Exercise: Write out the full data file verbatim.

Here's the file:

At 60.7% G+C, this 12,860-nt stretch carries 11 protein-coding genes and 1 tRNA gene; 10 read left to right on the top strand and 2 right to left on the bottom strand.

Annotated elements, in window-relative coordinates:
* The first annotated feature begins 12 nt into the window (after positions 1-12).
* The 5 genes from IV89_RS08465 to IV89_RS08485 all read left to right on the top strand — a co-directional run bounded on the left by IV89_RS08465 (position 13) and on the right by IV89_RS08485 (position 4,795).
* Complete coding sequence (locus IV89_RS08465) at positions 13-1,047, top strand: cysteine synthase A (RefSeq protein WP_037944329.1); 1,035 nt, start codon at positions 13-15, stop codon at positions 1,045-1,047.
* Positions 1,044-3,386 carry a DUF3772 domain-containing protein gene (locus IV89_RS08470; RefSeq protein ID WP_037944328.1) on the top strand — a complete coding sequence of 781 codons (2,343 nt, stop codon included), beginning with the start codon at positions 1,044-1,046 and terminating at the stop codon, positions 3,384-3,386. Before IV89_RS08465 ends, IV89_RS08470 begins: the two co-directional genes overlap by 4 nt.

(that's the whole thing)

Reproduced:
At 60.7% G+C, this 12,860-nt stretch carries 11 protein-coding genes and 1 tRNA gene; 10 read left to right on the top strand and 2 right to left on the bottom strand.

Annotated elements, in window-relative coordinates:
* The first annotated feature begins 12 nt into the window (after positions 1-12).
* The 5 genes from IV89_RS08465 to IV89_RS08485 all read left to right on the top strand — a co-directional run bounded on the left by IV89_RS08465 (position 13) and on the right by IV89_RS08485 (position 4,795).
* Complete coding sequence (locus IV89_RS08465) at positions 13-1,047, top strand: cysteine synthase A (RefSeq protein WP_037944329.1); 1,035 nt, start codon at positions 13-15, stop codon at positions 1,045-1,047.
* Positions 1,044-3,386 carry a DUF3772 domain-containing protein gene (locus IV89_RS08470; RefSeq protein ID WP_037944328.1) on the top strand — a complete coding sequence of 781 codons (2,343 nt, stop codon included), beginning with the start codon at positions 1,044-1,046 and terminating at the stop codon, positions 3,384-3,386. Before IV89_RS08465 ends, IV89_RS08470 begins: the two co-directional genes overlap by 4 nt.